CHARDON, Ohio — One week after a Chardon High School football player controversially carried a thin blue line flag onto the field during the team's season opener, hundreds showed up for a rally in support of police outside the team's home game against Willoughby South on Friday night.
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More than a thousand people gathered at Chardon Square to march to the high school to back the football players' right to carry the flag and show their appreciation for law enforcement.
"To see that the public cares about us, that means a lot to the officers," Chardon Police Chief Scott Niehus said.
"I think that [officers] think they’re not liked and appreciated, but they are," event organizer Eric Downing added.
The event was organized on Tuesday afternoon, with Downing thinking he may get a dozen or so people to show up. He never imagined this many members of the community would come out or that the event would take on a little different meaning and tone after a Cleveland Police officer was tragically killed in the line of duty the night before.
The event was organized on Tuesday afternoon, with Downing thinking he may get a dozen or so people to show up. He never imagined this many members of the community would come out or that the event would take on a little different meaning and tone after a 53-year-old Cleveland Det. James Skernivitz was shot and killed on Thursday night while on duty.
"I think it really hits home why we’re doing this," he said. "You never know, when an officer leaves, you don’t know when he’s coming back."
The thin blue line symbol is associated with the Blue Lives Matter movement, a display of unity among police officers in response to the national Black Lives Matter movement. Following the display, Chardon Superintendent Michael Hanlon enforced the district's existing board policy that "governs staff participating in perceived political activity."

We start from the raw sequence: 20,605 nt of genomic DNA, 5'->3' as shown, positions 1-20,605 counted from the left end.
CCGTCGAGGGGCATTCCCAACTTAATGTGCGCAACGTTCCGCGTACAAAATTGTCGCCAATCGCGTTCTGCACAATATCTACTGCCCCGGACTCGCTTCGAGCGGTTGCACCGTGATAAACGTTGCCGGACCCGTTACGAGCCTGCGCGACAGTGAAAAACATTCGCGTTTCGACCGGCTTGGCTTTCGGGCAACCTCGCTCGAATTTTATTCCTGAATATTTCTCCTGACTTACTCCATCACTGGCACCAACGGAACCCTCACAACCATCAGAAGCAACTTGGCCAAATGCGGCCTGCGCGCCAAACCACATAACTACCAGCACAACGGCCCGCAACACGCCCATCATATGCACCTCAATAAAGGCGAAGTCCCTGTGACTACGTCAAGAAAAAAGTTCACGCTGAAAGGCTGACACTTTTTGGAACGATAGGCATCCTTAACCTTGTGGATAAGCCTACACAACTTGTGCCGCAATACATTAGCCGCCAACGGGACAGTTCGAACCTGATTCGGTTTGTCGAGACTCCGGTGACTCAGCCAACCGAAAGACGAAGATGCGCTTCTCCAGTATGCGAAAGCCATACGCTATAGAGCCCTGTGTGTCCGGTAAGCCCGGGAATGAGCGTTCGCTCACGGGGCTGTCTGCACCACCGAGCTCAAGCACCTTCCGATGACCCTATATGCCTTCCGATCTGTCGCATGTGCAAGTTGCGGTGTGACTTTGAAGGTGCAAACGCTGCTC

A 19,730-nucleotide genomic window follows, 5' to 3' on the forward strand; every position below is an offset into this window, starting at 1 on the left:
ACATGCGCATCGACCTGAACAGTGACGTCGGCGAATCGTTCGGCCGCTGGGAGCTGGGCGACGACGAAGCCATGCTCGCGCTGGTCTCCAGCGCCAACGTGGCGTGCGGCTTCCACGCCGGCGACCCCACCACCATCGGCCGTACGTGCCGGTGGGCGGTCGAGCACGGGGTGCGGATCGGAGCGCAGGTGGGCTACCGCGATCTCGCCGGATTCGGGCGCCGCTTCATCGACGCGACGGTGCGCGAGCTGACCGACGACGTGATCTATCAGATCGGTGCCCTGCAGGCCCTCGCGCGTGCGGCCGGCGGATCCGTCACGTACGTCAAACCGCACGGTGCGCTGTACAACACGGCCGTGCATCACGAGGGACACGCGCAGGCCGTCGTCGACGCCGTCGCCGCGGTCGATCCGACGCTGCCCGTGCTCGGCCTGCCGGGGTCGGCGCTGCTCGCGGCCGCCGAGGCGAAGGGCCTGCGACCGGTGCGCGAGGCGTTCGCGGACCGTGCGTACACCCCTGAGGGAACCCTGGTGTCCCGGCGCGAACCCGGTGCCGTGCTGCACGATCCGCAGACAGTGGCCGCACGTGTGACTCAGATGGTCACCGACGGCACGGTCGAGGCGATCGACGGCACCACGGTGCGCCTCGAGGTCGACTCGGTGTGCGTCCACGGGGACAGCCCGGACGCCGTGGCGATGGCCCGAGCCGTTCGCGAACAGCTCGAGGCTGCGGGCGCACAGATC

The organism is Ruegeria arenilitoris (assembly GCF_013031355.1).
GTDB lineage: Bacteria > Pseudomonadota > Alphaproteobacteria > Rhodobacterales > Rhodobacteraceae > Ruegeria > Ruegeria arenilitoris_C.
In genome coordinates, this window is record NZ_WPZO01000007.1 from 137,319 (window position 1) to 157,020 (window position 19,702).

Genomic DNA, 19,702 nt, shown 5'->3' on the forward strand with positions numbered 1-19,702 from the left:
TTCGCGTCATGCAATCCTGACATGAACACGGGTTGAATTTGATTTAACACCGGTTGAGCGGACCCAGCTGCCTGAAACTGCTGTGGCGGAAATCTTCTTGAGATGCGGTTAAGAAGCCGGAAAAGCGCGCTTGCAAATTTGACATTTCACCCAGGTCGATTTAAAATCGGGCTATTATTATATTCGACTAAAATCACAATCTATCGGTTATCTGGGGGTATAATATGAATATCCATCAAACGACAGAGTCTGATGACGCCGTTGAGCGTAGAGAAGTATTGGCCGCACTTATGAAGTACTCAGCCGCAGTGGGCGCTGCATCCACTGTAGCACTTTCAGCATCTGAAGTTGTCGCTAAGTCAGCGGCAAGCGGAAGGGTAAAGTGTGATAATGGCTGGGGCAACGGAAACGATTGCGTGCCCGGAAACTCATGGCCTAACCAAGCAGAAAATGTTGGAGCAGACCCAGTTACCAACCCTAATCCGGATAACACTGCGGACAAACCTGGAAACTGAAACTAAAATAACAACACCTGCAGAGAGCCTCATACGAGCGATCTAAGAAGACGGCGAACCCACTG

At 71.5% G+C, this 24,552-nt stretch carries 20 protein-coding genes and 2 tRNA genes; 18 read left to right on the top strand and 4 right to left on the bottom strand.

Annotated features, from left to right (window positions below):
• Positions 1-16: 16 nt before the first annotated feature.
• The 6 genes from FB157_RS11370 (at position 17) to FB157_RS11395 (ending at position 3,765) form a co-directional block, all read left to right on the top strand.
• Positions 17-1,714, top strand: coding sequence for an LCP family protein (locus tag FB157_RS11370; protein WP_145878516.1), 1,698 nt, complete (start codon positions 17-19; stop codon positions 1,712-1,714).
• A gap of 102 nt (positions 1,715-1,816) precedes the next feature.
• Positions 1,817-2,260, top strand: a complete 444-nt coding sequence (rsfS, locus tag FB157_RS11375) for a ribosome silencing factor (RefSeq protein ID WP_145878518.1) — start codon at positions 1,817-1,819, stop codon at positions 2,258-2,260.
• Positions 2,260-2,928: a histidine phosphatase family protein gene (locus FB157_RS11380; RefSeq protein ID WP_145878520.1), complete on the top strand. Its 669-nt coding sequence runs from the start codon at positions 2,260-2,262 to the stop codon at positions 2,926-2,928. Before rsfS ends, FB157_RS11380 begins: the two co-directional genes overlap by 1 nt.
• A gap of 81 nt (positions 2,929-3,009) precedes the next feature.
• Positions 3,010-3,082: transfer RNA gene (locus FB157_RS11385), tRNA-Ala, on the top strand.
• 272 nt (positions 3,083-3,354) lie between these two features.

"Given the turbulent times facing our country right now, this action understandably drew responses on social media and direct communications to district officials," Hanlon wrote in a letter to students and parents.
Hanlon's letter was met with no shortage of backlash, including from Geauga County Commissioner Ralph Spidalieri, who called for the superintendent to resign. On Friday, Chardon High School announced it would be implementing a “Free Speech Zone” on the lawn in front of the school for Friday night’s football game, where people would be permitted to host the rally in support of police and other law enforcement officials.
A Black Lives Matter Protest was originally scheduled to also take place outside the school on Friday, but was ultimately canceled out of respect for Skernivitz. The organizer, a Chardon resident and Chardon High alum, said they are against all gun violence.
Meanwhile, the school board says the district has been meeting with players, coaches, and police this week to convey their support. In a statement, they say the flag isn’t banned from football games, however it is board policy that staff (in this case coaches) not participate in something that could be perceived as political. Those marching in Chardon on Friday night say the flag isn’t political and shouldn’t be perceived as such.
"This isn’t political," Spidalieri declared. "This is about our first responders protecting us and giving us our freedom."
However, Niehus says whether or not players can carry the flag when they take field doesn’t concern him. Either way, it doesn’t change the fact that he still has a job to do.
"The school has a difficult job, and they have to take care of their rules and regulations," he admitted. "They’ve worked very closely with us, but my overarching goal in all of this is to make sure the football game came off tonight safely and we were able to have two peaceful rallies. So I’m very pleased with the outcome."